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Re: [css-transforms] CSS3D breaks with opacity flattening

From: Matt Woodrow <mwoodrow@mozilla.com>
Date: Wed, 21 Sep 2016 16:38:31 +1200
To: Rik Cabanier <cabanier@gmail.com>
Cc: "Tab Atkins Jr." <jackalmage@gmail.com>, /#!/JoePea <trusktr@gmail.com>, Chris Harrelson <chrishtr@google.com>, Simon Fraser <simon.fraser@apple.com>, "public-fx@w3.org" <public-fx@w3.org>
Message-ID: <7ae78f68-f4db-c5e6-83ca-22bea2bab22a@mozilla.com>


On 21/09/16 12:57 PM, Rik Cabanier wrote:
> What makes opacity so special? (Or are you proposing that other 
> effects also inherit this behavior?)
> "naturally" is also ambivalent. I find the current Chrome behavior 
> more natural.
>
>     Opacity is special because it doesn't really matter if you apply
>     it before or after the transform. Filter might also fall into this
>     category, but most of the others (mix-blend, clipping) seem like
>     their position in the preserve-3d really matter.
>
>
> I don't see why that is. clipping and blending can be done pre/post 
> transform.

I guess that's true as well. We have existing web content relying on us 
not flattening opacity, so I think it makes sense to start with opacity. 
The others might make sense too, or we might have webcompat issues 
changing those.

>
>     I guess natural is a poor choice of words. I was thinking of the
>     use case where you take a set of elements to form an 'object' (say
>     a 3d cube), apply opacity to that (true, group opacity) and then
>     position it within the outer scene (say a whole set of cubes that
>     rotate in a carousel). As far as I can tell, there's no way to
>     achieve this effect with the current spec and my suggestion makes
>     it possible.
>
>
> Yes, that is a current issue in the spec. Once you're in a 3d context,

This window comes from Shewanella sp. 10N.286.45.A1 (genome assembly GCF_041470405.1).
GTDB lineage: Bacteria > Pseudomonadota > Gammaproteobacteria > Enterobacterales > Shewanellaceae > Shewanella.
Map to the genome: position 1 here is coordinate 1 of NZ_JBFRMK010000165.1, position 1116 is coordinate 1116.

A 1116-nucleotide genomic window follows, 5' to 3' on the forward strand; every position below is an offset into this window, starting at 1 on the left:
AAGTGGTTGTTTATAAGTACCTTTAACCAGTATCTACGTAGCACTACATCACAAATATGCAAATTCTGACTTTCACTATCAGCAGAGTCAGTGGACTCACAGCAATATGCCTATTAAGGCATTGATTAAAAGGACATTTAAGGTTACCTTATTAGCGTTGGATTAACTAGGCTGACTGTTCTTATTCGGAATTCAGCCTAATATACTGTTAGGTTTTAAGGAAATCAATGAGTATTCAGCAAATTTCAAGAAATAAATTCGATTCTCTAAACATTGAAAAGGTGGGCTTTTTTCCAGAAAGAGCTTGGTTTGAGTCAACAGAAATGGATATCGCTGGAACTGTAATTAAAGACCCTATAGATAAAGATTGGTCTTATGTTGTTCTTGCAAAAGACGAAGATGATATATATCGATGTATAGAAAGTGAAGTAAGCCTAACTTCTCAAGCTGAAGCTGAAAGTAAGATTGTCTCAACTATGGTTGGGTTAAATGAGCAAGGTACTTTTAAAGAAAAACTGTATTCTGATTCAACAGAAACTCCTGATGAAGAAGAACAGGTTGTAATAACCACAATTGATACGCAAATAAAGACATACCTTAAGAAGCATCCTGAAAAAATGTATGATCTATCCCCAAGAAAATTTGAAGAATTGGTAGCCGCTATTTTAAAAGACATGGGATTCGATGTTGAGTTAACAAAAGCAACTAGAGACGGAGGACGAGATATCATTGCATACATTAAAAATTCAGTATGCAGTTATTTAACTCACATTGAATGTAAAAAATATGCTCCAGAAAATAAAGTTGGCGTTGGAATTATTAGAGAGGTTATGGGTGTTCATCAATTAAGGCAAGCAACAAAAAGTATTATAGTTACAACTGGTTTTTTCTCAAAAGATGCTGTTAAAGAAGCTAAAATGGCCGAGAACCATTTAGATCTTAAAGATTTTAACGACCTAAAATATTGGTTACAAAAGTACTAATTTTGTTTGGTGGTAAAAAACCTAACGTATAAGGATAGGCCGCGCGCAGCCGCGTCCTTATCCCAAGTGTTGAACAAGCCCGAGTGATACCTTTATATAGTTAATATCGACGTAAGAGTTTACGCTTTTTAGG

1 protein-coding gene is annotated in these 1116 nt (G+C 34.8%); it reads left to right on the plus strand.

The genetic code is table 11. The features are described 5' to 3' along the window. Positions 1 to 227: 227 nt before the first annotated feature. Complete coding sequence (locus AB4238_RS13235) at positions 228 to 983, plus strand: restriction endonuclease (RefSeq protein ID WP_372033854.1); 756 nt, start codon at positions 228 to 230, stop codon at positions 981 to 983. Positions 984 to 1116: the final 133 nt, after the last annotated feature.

> you can't introduce group opacity and not expect it to flatten.
> Simon Fraser made a proposal 2 years ago to fix this: 
> https://logs.csswg.org/irc.w3.org/css/2014-01-28/#e237881/https://lists.w3.org/Archives/Public/www-style/2014Feb/0053.html
>
> His proposal was to redefine the values of transform-style so it's not 
> ambiguous. Unfortunately, since the prefix was dropped, we likely have 
> to introduce a new name if we go down that path :-\
This is the core of my point, why should you have to expect it to 
flatten? I've shown that this isn't actually a requirement, only the 
convenient way of handling group opacity

Given that we have existing content that depends on *not* flattening, 
then I feel that we've missed the chance to do the convenient thing and 
we have to handle opacity without flattening.

I made a simple testcase that shows what I mean, and then hacked up a 
prototype of my suggestion in Firefox to show rendering it as I suggest:

http://people.mozilla.org/~mwoodrow/cube.html

Rendering examples:
Chrome: http://people.mozilla.org/~mwoodrow/chrome-cube.png
Safari: http://people.mozilla.org/~mwoodrow/safari-cube.png
Firefox-with-prototype: 
http://people.mozilla.org/~mwoodrow/firefox-prototype-cube.png

You can try out my prototype builds if you'd like, though there's 
probably bugs for harder cases:
https://treeherder.mozilla.org/#/jobs?repo=try&revision=c1df8944930e
https://archive.mozilla.org/pub/firefox/try-builds/mwoodrow@mozilla.com-c1df8944930e39bea120afd5e86ba45ffc4b1c3d/

  - Matt
Received on Wednesday, 21 September 2016 04:39:07 UTC

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